1. The effects of 2,4-dinitrophenol (DNP) and sodium azide on the respiration of sea-urchin spermatozoa (Pseudocentrotus depressus and Hemicentrotus pulcherrimus) have been investigated in relation to dilution.

2. The initial outburst of respiration following dilution is higher in its rate and longer in its duration the more dilute the sperm suspensions are. After the initial high respiration has diminished, oxygen uptake in dense suspensions continues at a very constant rate for a long period of time, during which spermatozoa remain motile. A high level of respiration can be restored by further diluting a suspension in the steady state. In dilute suspensions, however, once the respiration has dropped, it can never be reactivated.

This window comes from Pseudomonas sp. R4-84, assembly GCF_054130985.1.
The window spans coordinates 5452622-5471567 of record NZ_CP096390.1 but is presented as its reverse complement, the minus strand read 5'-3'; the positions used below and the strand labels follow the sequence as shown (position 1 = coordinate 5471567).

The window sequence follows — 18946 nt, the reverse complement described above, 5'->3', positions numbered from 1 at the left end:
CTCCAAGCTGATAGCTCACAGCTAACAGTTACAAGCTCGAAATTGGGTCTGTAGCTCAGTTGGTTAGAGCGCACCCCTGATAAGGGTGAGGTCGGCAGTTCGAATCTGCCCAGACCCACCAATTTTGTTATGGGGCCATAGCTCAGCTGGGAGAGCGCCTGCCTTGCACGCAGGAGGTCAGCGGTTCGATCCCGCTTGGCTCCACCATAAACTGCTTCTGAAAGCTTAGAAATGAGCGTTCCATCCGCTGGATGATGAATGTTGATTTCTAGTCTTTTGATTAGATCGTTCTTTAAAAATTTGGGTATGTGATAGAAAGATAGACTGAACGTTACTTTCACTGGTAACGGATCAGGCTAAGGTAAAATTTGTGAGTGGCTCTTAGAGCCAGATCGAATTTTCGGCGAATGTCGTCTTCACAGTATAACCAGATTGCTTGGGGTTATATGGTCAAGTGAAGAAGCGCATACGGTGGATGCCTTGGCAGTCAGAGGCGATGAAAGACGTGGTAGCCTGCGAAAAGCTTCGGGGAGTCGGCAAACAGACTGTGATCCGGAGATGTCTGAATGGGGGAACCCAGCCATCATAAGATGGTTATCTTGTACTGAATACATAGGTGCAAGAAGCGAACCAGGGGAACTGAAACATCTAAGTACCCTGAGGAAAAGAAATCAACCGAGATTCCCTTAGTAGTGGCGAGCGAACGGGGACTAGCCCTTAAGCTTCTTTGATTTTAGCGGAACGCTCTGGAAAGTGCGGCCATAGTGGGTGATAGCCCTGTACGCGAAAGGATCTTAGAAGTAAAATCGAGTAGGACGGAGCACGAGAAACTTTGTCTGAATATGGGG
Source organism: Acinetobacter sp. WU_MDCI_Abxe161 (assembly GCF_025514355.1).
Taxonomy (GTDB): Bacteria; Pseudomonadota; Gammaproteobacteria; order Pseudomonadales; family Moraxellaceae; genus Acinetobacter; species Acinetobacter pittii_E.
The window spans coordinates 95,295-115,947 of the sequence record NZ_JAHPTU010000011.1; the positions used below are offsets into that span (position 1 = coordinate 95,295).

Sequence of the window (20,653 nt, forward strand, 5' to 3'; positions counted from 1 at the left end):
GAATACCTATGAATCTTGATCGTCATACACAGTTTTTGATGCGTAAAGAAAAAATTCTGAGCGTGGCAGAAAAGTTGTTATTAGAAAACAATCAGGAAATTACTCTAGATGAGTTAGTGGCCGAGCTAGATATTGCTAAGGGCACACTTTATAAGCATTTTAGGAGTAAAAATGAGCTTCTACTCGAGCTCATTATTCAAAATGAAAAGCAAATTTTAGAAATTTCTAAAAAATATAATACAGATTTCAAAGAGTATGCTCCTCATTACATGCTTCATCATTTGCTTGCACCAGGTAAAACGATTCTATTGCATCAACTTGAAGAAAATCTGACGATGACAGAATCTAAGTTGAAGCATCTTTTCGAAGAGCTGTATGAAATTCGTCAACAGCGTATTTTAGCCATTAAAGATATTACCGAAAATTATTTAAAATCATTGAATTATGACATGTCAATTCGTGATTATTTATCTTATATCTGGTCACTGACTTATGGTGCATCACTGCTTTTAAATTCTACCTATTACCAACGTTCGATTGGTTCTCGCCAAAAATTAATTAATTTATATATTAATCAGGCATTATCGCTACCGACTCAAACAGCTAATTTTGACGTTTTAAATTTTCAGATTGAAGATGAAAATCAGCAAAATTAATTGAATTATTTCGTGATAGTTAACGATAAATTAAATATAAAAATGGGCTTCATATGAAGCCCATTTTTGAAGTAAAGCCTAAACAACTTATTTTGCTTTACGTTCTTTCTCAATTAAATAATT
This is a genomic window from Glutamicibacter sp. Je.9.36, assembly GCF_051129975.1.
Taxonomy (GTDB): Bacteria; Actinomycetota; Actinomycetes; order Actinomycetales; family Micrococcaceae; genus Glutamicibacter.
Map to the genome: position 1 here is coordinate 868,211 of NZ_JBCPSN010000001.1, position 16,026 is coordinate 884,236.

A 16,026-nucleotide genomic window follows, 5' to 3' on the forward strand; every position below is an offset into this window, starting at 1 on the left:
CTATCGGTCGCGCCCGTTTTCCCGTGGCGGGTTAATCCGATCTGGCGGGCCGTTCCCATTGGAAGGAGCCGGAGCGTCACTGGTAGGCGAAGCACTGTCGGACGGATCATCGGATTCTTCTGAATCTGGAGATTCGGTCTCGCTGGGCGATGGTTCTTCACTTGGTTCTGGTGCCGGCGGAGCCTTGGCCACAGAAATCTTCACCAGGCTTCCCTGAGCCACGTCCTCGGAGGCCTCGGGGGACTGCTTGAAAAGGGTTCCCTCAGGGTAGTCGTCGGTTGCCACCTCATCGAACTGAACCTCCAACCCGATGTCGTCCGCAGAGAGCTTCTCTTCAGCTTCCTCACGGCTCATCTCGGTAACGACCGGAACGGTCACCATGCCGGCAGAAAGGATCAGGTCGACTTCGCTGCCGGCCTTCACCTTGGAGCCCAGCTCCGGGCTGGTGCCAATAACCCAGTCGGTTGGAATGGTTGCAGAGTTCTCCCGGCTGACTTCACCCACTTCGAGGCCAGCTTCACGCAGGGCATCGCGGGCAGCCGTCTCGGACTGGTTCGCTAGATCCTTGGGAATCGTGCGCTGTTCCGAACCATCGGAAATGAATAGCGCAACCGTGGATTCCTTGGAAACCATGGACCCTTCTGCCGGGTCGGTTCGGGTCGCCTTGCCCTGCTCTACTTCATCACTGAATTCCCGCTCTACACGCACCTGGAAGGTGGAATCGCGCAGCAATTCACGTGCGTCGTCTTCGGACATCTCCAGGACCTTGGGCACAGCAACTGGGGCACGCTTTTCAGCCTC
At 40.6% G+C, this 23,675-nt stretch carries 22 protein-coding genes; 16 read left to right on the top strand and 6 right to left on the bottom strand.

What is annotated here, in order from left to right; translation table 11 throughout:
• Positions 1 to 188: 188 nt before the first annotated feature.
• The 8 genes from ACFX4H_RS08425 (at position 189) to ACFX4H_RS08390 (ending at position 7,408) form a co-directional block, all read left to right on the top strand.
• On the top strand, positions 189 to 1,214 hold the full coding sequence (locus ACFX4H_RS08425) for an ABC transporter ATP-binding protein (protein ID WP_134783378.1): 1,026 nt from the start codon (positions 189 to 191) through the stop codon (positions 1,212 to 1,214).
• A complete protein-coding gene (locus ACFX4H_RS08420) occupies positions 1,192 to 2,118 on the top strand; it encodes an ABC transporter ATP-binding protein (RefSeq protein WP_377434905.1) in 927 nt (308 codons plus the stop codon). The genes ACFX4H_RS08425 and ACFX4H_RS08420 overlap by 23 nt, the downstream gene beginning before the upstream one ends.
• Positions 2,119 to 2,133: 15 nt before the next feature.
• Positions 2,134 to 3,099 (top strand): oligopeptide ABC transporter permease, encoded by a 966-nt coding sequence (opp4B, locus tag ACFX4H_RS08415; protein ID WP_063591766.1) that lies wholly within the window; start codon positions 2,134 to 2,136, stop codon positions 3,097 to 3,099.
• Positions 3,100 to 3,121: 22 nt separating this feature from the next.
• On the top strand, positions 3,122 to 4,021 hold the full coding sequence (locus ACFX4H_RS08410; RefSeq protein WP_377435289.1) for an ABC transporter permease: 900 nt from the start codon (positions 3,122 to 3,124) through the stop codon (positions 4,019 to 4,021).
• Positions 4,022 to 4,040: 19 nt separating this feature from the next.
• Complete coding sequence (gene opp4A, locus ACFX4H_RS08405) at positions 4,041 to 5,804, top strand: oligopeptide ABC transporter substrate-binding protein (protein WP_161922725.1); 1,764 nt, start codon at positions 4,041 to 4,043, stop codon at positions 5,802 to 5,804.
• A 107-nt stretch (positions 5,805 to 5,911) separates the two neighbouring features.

3. DNP (1 x 10-4M) causes a marked rise in oxygen uptake when given during the steady state, but has little effect during initial burst.

4. Conversely, only the initial high respiration is inhibited by sodium azide, while the subsequent steady respiration is not affected by this poison. This is especially the case in dense suspensions.

5. When the initial high respiration is inhibited by azide at 1 x 10-2M the reduced level always coincides with that of the steady-state respiration. The respiration of sea-urchin spermatozoa thus seems to be separable into two components, one azide-sensitive and the other azide-insensitive.

6. The extra increase in oxygen uptake over the steady-state level on adding DNP or Zn in dense suspensions is also ascribed to an increment in the azide sensitive component.

7. Potassium cyanide inhibits not only the initial increase but also the steady-state respiration.

This content is only available via PDF.